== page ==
A senior member of the House Republican caucus said on Wednesday that the United States should no longer focus on peace between the Israelis and the Palestinian because of other issues occurring in the region.
“With the current turmoil in Egypt, the ongoing bloodbath in Syria, and Iran’s continued progress toward full nuclear breakout capacity, Secretary Kerry must prioritize U.S. national security interests and focus on the imminent threats facing the region, the U.S. and our allies,” said Rep. Ileana Ros-Lehtinen in a statement (Ros-Lehtinen was formerly chair of the House Foreign Affairs Committee). “The peace negotiations between Israel and the Palestinians are quite important, but they should not be our first priority at the moment while other regional crises threaten to increase the already high tensions and further destabilize a region already on edge.”
Former CENTCOM chief Gen. James Mattis recently praised Kerry’s efforts, saying he’s “right on target with what he’s doing” in pushing for Israeli-Palestinian peace. Here’s why:
MATTIS: If I’m in Jerusalem and I put 500 Jewish settlers out here to the east and there’s ten thousand Arab settlers in here, if we draw the border to include them, either it ceases to be a Jewish state or you say the Arabs don’t get to vote — apartheid. That didn’t work too well the last time I saw that practiced in a country. So we’ve got to work on this with a sense of urgency, and I paid a military security price every day as a commander of CENTCOM because the Americans were seen as biased in support of Israel, and that moderates all the moderate Arabs who want to be with us because they can’t come out publicly in support of people who don’t show respect for the Arab Palestinians.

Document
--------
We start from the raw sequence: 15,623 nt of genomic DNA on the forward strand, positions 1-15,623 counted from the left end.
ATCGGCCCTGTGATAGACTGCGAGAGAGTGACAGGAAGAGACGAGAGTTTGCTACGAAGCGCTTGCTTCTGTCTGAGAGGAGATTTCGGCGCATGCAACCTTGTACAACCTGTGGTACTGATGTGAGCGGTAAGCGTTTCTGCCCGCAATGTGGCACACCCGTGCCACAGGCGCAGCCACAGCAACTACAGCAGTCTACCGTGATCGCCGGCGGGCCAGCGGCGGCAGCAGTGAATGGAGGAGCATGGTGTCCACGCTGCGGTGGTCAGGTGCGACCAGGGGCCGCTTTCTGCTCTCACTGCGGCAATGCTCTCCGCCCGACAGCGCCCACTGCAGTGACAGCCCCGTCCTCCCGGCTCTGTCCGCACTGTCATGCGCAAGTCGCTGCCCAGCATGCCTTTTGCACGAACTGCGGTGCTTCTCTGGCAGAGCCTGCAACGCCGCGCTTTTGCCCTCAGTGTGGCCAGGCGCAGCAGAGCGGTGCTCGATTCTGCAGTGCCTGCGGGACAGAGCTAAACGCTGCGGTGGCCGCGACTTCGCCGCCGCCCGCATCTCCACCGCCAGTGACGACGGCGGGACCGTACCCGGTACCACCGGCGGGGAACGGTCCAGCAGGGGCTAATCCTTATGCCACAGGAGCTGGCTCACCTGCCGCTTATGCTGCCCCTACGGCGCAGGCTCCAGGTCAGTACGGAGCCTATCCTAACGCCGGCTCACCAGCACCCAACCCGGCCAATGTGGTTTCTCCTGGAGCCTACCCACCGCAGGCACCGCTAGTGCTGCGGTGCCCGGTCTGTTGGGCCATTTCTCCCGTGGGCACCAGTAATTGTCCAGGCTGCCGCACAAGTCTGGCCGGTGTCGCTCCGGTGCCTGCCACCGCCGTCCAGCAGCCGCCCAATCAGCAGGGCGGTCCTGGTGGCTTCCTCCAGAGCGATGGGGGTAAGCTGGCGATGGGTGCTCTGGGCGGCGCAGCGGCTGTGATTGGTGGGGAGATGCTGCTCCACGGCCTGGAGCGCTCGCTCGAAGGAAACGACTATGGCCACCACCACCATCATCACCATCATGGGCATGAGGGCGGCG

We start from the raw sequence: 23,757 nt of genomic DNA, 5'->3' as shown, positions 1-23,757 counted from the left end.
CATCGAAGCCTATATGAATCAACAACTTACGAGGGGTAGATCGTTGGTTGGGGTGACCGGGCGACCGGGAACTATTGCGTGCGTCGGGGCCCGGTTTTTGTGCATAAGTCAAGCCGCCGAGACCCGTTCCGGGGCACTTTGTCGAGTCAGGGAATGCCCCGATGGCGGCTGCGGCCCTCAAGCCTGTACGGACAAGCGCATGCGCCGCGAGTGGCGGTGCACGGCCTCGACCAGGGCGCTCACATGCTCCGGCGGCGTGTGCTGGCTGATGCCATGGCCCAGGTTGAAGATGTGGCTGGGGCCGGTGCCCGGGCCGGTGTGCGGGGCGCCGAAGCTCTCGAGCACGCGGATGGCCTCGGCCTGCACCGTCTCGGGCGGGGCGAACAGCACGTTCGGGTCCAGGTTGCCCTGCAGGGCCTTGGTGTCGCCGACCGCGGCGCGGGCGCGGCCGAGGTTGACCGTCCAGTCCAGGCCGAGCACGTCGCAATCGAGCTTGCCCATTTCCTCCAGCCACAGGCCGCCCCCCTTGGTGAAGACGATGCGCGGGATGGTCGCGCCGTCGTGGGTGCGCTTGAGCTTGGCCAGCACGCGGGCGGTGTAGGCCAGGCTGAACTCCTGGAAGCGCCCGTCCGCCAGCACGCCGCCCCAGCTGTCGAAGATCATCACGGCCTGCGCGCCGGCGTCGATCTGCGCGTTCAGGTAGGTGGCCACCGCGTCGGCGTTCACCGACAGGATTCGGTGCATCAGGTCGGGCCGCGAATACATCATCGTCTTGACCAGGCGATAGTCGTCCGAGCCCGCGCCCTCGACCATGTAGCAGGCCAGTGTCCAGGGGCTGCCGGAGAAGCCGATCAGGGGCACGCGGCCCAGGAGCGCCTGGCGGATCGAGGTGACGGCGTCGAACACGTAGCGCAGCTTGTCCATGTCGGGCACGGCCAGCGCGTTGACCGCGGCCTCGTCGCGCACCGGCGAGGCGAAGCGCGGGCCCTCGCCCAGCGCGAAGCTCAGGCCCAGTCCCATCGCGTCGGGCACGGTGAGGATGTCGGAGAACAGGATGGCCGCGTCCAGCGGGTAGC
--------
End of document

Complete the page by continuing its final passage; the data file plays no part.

Gen. Mattis’s predecessor, Gen. David Petraeus, said as much back in 2010. “The enduring hostilities between Israel and some of its neighbors present distinct challenges to our ability to advance our interests” in the Middle East, he said. “The conflict foments anti-American sentiment, due to a perception of U.S. favoritism for Israel. Arab anger over the Palestinian question limits the strength and depth of U.S. partnerships with governments and peoples in the AOR and weakens the legitimacy of moderate regimes in the Arab world. Meanwhile, al-Qaeda and other militant groups exploit that anger to mobilize support. The conflict also gives Iran influence in the Arab world through its clients, Lebanese Hizballah and Hamas.”